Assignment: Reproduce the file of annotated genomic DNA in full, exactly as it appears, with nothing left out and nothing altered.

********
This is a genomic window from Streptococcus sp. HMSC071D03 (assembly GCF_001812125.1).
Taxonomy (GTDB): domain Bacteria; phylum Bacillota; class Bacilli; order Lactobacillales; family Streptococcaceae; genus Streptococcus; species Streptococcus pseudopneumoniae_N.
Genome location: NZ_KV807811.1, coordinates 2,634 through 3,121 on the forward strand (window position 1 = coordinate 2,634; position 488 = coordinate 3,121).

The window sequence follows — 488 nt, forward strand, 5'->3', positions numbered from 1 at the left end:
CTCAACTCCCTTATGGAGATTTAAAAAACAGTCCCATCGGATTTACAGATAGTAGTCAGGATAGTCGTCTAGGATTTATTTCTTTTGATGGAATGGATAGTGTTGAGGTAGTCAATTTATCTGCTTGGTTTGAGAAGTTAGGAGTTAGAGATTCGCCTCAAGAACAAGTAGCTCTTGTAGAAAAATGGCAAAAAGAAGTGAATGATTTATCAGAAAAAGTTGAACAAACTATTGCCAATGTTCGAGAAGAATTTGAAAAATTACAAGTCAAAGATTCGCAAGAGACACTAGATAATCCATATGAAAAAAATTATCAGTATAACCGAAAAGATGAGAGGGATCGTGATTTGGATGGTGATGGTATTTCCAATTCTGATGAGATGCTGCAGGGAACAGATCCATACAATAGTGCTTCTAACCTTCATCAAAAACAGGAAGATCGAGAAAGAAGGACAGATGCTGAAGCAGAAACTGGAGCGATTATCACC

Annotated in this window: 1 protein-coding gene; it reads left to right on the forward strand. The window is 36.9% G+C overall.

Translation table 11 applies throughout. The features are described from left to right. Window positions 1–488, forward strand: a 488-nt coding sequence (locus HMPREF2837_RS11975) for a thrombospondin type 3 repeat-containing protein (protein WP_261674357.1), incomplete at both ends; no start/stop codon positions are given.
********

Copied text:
This is a genomic window from Streptococcus sp. HMSC071D03 (assembly GCF_001812125.1).
Taxonomy (GTDB): domain Bacteria; phylum Bacillota; class Bacilli; order Lactobacillales; family Streptococcaceae; genus Streptococcus; species Streptococcus pseudopneumoniae_N.
Genome location: NZ_KV807811.1, coordinates 2,634 through 3,121 on the forward strand (window position 1 = coordinate 2,634; position 488 = coordinate 3,121).

The window sequence follows — 488 nt, forward strand, 5'->3', positions numbered from 1 at the left end:
CTCAACTCCCTTATGGAGATTTAAAAAACAGTCCCATCGGATTTACAGATAGTAGTCAGGATAGTCGTCTAGGATTTATTTCTTTTGATGGAATGGATAGTGTTGAGGTAGTCAATTTATCTGCTTGGTTTGAGAAGTTAGGAGTTAGAGATTCGCCTCAAGAACAAGTAGCTCTTGTAGAAAAATGGCAAAAAGAAGTGAATGATTTATCAGAAAAAGTTGAACAAACTATTGCCAATGTTCGAGAAGAATTTGAAAAATTACAAGTCAAAGATTCGCAAGAGACACTAGATAATCCATATGAAAAAAATTATCAGTATAACCGAAAAGATGAGAGGGATCGTGATTTGGATGGTGATGGTATTTCCAATTCTGATGAGATGCTGCAGGGAACAGATCCATACAATAGTGCTTCTAACCTTCATCAAAAACAGGAAGATCGAGAAAGAAGGACAGATGCTGAAGCAGAAACTGGAGCGATTATCACC

Annotated in this window: 1 protein-coding gene; it reads left to right on the forward strand. The window is 36.9% G+C overall.

Translation table 11 applies throughout. The features are described from left to right. Window positions 1–488, forward strand: a 488-nt coding sequence (locus HMPREF2837_RS11975) for a thrombospondin type 3 repeat-containing protein (protein WP_261674357.1), incomplete at both ends; no start/stop codon positions are given.